Her first love was over and there had long been a new man in her life: Johann Octav Nolte, her brother’s friend and her father’s clerk. She writes about this man thus:
”Now I must tell you everything about this man, who had a great influence on all the rest of my life […] His mind was great, acute, grasping everything at once, his heart full of feeling, noble and proud”.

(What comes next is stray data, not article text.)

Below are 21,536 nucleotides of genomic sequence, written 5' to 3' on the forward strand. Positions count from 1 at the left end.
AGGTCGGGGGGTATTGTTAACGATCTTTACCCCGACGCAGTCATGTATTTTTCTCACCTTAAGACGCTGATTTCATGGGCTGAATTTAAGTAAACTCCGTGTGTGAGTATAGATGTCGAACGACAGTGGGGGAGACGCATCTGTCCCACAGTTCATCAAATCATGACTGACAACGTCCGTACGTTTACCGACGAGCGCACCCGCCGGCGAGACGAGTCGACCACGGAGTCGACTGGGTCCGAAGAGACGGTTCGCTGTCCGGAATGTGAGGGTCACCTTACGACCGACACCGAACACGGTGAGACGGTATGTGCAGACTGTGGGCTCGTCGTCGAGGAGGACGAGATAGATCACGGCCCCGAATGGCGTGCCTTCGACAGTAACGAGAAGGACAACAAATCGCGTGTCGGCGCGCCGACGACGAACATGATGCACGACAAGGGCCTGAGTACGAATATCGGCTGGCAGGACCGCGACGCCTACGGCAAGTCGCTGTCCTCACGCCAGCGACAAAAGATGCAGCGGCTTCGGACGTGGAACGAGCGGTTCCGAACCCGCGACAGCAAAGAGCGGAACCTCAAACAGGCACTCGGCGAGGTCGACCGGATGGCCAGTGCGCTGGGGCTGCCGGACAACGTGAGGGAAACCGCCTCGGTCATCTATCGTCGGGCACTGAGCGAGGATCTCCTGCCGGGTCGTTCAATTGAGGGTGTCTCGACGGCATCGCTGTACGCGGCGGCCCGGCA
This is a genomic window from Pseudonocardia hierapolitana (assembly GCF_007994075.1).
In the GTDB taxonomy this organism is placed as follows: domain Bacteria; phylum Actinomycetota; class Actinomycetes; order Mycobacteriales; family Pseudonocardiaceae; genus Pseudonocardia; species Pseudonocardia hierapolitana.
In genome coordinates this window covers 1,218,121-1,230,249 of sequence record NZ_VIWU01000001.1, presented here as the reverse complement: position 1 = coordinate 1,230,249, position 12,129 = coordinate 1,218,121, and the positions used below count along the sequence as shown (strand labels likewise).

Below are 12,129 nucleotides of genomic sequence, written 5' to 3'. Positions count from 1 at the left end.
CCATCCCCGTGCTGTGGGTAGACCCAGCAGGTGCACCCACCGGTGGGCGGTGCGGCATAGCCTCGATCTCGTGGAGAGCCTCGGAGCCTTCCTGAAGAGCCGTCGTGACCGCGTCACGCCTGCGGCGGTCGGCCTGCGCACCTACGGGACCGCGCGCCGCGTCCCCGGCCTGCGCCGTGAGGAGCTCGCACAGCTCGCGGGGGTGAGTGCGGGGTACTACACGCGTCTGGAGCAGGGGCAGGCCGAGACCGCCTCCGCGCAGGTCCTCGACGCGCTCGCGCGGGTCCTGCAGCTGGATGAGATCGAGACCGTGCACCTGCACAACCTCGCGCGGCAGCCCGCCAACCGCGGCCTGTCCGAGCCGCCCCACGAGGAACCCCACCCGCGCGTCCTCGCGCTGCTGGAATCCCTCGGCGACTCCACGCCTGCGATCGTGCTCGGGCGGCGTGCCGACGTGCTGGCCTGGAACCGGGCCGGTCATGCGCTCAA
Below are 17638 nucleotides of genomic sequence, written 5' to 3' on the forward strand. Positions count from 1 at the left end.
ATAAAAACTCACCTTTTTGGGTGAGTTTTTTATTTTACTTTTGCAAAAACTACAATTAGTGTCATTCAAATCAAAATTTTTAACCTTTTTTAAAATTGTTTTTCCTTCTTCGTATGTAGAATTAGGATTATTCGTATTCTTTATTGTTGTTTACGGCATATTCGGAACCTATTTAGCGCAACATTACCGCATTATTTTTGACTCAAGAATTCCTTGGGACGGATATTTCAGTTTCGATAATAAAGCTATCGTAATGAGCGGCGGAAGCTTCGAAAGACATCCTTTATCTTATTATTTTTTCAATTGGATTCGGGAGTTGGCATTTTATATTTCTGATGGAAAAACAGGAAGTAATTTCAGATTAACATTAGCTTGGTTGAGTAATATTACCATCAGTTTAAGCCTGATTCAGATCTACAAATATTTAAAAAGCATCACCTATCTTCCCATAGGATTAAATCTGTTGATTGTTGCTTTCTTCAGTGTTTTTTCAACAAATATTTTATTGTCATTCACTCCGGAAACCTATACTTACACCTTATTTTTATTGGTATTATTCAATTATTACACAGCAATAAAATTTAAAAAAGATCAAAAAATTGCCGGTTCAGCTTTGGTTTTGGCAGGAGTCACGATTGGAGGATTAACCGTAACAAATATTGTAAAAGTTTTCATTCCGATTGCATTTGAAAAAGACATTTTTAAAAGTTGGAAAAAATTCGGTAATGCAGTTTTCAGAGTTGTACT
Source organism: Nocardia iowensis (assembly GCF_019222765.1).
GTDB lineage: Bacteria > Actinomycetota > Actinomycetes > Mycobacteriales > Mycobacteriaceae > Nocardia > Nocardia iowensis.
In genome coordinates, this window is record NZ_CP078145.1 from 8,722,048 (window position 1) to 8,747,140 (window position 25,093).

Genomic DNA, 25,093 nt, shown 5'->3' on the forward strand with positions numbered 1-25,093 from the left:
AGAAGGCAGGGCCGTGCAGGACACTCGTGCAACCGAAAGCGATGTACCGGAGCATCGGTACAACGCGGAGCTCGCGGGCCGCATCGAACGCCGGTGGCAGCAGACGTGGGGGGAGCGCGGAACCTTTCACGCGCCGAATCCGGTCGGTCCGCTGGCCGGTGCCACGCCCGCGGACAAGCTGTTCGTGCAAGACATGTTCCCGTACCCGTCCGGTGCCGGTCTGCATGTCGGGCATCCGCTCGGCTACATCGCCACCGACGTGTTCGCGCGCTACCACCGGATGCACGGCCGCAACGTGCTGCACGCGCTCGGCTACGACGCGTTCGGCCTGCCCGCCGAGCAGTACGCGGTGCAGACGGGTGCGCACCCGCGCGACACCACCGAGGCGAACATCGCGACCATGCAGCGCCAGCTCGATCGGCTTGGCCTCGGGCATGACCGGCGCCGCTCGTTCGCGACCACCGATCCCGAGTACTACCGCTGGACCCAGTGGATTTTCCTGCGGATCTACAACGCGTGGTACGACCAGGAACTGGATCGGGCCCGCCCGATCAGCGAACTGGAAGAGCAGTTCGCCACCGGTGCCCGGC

This love for Octav did not accord with her station and had to be concealed. So she could not enjoy this love either. Margarethe once went out secretly with Octav and felt a “sinner” in so doing. She even wore a veil to avoid being recognised. Her guilty conscience tormented her so that she could not enjoy the stroll. The fear of being noticed by someone was too great, and she quickly went back home. Margarethe would have liked to take her mother or brother into her confidence about this, but she was afraid of both of them. She was alone with her feelings. Margarethe writes of regular evening walks which she prevailed on herself to make. She felt happy during them and looked forward to these times, she writes. Her love for Octav was for her pure and noble, but without her parents’ blessing it was wrong. She writes: ”[…] we loved one another as do but few honest souls on this earth, and yet this pure, true, exalted love was a sin, a wrong, because it was furtive and we knew with certainty that my parents would never accept it […]. They became secretly betrothed to one another before God. Nothing existed for Margarethe but her love for Octav; even reading lost importance. With him she was no longer alarmed by proximity, of which she had been so afraid with Flügge. Margarethe Milow clung to this love for, although this union was hopeless, she surrendered to the illusion of having a future with him. She even hoped that her younger sisters would find husbands before her and she would be overlooked, so that she could then love Octav. The two lovers met clandestinely one day in a room in the house and were by chance overheard by her father. The consequences for Margarethe were dreadful. Her parents sought a suitable husband for her and punished her with severity. She suffered, writing about this: ”From this time onwards all the joys of youth were over for me. Tears and sorrow accompanied me day and night. I withered like a flower of the field, my parents’ love for me and my confidence were no more, all homely pleasure was banished from our home”. Even after its discovery Margarethe Milow would not abandon her love for Octav. This love and her relationship with him seemed to her so important that she would not end it. Trepp points out that both were filled with an innocent love of the kind described in the sentimental literature of the 18th century, especially in the novels of Richardson. Since rebelling against her parents’ wishes was unthinkable for her however, she could not marry the man she loved. And so eventually she acquiesced and on 17.10.1769 married Pastor Johann N. Milow.